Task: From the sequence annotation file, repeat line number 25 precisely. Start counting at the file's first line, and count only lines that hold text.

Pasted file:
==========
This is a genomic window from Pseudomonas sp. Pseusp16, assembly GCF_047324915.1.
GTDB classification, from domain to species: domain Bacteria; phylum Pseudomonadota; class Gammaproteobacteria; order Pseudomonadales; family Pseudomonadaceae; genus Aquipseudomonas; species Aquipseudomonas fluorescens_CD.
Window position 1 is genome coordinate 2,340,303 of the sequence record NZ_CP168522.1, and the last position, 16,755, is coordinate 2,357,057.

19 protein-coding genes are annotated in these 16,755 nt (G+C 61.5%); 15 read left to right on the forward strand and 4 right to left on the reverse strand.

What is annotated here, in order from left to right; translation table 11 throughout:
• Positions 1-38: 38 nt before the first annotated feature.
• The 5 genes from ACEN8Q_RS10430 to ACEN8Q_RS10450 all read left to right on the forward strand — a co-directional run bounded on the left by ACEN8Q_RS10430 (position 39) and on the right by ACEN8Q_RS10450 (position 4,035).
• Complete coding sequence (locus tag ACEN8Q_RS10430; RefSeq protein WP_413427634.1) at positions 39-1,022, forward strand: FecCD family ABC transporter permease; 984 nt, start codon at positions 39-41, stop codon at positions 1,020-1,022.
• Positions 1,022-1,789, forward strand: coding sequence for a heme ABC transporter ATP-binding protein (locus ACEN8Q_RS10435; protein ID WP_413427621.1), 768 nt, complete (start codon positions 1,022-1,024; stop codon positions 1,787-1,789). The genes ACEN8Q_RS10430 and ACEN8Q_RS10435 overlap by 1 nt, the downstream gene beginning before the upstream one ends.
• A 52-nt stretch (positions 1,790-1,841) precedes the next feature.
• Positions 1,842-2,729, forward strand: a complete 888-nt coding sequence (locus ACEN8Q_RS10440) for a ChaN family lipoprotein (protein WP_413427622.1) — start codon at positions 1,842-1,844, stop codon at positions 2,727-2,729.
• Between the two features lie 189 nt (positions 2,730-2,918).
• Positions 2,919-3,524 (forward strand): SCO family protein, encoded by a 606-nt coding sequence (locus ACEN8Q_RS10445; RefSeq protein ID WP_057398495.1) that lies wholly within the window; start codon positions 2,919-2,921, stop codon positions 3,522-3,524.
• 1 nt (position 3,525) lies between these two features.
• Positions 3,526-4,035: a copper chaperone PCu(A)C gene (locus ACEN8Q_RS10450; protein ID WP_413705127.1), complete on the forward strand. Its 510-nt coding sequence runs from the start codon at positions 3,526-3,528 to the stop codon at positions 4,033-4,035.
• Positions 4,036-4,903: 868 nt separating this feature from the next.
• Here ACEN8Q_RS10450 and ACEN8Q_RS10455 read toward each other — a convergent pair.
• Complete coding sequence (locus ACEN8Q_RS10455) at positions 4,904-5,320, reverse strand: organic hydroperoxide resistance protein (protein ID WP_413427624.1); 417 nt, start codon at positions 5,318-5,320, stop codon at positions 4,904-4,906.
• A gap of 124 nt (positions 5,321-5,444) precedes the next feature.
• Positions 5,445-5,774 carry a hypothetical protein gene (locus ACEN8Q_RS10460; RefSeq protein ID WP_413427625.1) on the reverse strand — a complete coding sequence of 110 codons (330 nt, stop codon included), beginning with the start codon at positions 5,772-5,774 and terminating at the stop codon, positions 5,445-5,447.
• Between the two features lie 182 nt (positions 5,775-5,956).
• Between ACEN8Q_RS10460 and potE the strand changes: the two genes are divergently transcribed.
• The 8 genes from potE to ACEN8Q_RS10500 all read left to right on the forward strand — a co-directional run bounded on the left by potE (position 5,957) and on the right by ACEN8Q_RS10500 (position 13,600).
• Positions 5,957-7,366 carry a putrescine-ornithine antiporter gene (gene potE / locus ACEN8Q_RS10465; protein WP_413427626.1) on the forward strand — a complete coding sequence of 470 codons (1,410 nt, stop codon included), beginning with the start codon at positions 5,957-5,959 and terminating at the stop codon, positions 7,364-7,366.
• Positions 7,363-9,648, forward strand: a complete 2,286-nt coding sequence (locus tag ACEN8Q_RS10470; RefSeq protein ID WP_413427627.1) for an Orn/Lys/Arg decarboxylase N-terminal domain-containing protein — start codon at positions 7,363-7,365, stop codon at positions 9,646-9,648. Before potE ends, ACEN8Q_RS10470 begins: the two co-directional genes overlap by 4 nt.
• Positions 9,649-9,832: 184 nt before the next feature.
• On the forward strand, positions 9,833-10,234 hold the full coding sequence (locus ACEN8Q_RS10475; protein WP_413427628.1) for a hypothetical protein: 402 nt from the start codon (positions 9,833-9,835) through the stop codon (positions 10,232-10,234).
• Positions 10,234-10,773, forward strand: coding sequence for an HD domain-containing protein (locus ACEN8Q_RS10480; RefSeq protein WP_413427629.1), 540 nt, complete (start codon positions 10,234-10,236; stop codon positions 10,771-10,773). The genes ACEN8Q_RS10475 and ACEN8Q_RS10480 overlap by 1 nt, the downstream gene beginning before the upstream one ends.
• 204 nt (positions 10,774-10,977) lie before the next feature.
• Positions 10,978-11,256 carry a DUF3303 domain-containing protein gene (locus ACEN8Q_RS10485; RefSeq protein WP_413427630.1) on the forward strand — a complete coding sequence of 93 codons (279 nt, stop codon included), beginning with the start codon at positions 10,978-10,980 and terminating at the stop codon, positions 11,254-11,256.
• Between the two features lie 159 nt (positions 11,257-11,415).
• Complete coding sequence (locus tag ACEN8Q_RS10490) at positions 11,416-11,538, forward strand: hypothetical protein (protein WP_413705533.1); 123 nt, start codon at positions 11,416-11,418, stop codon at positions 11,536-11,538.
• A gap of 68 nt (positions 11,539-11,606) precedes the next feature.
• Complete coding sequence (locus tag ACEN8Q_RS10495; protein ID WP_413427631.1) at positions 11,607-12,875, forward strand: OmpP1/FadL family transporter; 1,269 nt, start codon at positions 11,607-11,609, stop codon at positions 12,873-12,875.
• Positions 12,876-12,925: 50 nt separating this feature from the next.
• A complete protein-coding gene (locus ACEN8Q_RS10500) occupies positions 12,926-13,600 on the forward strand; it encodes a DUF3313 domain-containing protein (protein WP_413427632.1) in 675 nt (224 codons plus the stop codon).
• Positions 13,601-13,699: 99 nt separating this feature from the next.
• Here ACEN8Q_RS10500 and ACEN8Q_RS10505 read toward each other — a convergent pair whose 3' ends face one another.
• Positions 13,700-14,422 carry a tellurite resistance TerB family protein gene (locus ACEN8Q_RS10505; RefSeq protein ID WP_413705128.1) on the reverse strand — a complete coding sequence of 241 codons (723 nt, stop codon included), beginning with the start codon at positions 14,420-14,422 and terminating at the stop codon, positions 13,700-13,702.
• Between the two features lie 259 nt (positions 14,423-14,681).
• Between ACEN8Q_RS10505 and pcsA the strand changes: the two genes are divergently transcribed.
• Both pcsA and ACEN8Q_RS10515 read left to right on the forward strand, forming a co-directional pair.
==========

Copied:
• Positions 7,363-9,648, forward strand: a complete 2,286-nt coding sequence (locus tag ACEN8Q_RS10470; RefSeq protein ID WP_413427627.1) for an Orn/Lys/Arg decarboxylase N-terminal domain-containing protein — start codon at positions 7,363-7,365, stop codon at positions 9,646-9,648. Before potE ends, ACEN8Q_RS10470 begins: the two co-directional genes overlap by 4 nt.